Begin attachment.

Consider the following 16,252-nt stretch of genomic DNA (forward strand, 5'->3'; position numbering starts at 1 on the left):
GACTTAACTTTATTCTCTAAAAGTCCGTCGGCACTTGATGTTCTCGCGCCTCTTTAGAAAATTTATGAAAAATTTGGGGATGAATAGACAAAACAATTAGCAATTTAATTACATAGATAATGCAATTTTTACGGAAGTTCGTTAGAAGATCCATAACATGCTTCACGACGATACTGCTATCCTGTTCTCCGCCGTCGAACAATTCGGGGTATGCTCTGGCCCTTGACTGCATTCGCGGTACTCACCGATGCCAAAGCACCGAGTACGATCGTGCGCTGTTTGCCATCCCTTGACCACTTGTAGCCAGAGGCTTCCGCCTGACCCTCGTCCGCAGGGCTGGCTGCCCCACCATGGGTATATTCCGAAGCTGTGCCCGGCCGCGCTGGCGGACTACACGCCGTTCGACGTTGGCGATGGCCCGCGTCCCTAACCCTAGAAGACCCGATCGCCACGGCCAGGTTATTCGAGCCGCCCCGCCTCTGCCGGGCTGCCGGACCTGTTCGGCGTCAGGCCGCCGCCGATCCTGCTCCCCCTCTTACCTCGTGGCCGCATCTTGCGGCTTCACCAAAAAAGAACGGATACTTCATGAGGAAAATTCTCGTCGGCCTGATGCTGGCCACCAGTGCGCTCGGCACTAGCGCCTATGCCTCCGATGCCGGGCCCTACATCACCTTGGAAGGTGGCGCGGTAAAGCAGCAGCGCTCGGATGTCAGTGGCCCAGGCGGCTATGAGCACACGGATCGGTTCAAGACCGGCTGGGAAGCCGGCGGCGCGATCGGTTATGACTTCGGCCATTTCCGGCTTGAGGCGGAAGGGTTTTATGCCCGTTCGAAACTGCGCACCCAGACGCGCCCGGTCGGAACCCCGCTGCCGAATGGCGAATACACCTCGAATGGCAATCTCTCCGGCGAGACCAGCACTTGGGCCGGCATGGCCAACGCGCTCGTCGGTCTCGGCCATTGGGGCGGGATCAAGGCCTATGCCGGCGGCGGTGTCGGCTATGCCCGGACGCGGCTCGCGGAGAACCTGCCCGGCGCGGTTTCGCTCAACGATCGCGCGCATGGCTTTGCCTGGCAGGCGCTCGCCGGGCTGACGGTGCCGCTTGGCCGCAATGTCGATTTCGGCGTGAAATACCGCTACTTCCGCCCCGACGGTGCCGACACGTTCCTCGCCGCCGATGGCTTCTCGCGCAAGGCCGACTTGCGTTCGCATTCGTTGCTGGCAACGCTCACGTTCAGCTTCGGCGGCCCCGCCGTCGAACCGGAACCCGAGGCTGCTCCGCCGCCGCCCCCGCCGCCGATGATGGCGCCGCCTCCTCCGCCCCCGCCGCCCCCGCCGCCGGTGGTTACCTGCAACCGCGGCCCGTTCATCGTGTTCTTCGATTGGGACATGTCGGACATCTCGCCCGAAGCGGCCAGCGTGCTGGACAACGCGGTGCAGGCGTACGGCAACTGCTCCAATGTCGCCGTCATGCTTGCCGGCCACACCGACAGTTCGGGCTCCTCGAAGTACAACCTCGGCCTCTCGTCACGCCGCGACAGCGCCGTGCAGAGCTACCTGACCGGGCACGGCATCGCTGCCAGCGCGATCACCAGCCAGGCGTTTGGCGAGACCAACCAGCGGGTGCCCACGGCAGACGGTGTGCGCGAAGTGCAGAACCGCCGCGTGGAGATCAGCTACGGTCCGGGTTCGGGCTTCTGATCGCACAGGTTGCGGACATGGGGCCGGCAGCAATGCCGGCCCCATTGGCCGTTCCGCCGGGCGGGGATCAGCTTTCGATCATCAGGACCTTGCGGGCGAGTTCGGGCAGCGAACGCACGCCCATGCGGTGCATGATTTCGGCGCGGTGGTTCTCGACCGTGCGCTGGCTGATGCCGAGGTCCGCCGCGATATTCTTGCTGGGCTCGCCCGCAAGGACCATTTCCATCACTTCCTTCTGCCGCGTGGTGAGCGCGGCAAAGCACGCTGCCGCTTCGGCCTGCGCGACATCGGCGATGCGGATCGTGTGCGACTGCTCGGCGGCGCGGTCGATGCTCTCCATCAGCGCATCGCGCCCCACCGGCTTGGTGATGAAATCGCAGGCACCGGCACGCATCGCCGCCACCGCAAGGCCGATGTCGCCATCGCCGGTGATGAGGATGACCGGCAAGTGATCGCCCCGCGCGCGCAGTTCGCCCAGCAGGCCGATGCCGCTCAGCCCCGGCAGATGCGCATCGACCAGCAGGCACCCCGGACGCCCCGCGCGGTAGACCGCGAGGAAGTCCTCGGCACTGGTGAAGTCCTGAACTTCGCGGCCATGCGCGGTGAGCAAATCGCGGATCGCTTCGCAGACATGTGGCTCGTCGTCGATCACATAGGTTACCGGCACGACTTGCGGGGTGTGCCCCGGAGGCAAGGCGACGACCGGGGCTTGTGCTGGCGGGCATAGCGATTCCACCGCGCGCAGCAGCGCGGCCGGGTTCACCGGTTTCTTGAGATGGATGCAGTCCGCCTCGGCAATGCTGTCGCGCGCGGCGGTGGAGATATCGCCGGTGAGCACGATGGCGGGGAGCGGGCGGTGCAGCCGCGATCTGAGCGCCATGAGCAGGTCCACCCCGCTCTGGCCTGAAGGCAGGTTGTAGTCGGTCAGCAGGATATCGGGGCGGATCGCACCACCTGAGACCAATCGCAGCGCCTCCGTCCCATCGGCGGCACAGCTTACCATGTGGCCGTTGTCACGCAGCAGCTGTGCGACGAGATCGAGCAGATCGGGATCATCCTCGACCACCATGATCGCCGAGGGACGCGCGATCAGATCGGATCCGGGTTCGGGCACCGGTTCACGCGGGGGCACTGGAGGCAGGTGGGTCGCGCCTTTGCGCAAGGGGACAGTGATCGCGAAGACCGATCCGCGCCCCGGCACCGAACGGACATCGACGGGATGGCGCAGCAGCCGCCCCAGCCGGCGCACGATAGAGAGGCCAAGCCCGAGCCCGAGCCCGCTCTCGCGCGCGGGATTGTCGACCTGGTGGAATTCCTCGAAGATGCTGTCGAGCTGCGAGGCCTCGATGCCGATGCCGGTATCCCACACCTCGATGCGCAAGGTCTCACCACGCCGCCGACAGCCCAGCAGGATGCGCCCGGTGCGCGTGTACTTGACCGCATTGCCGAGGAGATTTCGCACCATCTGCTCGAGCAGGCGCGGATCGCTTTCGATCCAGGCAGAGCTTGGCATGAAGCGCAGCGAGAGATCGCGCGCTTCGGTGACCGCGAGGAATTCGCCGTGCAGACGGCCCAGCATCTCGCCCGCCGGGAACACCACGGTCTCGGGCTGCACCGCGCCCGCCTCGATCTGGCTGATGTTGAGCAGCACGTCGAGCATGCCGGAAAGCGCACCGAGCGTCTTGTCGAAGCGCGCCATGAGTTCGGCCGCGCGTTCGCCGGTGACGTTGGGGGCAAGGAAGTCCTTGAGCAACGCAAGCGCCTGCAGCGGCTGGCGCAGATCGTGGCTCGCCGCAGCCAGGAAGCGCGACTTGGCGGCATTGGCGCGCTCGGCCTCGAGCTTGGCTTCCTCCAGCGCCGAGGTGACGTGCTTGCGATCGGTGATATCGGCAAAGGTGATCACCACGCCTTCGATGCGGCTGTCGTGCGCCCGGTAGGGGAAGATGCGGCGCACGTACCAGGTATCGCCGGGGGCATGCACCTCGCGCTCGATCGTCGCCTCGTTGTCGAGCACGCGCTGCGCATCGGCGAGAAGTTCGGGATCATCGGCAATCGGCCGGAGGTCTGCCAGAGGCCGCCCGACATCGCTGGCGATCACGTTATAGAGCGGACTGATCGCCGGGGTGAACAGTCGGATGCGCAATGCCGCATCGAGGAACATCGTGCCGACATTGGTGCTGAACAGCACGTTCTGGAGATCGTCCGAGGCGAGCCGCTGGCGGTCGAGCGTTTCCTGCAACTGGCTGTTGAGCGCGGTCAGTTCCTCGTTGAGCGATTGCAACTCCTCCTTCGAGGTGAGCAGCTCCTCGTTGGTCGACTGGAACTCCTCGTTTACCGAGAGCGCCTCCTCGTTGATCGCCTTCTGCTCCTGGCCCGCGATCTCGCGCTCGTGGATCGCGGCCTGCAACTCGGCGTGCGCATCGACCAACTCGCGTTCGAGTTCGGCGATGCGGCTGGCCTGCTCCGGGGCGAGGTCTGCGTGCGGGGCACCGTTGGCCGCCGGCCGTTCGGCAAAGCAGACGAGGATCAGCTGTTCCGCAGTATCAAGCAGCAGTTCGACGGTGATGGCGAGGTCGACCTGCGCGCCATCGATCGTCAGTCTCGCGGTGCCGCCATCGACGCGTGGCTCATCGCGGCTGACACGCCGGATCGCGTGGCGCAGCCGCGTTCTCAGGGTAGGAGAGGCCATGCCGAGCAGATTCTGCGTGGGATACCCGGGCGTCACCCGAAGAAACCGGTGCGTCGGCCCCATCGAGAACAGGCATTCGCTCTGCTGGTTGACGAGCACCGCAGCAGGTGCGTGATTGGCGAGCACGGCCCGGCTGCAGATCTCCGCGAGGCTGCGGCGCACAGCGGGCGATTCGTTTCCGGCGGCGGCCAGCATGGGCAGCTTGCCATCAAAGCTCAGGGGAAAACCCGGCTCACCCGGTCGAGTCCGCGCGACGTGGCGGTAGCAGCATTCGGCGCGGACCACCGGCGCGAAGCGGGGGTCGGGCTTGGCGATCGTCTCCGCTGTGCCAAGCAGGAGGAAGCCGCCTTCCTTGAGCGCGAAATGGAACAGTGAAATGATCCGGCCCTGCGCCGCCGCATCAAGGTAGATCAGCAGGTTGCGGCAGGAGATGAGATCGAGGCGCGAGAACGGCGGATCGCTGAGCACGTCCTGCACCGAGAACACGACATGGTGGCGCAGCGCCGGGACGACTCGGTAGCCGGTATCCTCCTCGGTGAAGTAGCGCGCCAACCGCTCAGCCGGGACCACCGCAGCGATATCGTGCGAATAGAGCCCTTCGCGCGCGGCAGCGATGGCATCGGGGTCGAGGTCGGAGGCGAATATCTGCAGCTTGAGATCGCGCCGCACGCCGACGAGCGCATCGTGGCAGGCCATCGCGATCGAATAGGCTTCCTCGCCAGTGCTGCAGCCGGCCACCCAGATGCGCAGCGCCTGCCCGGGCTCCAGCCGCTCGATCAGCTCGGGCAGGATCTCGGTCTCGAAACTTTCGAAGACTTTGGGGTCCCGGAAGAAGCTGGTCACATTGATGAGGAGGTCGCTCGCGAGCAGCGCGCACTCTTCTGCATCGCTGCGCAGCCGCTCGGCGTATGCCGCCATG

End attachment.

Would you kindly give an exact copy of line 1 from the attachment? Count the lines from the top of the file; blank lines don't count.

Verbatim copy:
Consider the following 16,252-nt stretch of genomic DNA (forward strand, 5'->3'; position numbering starts at 1 on the left):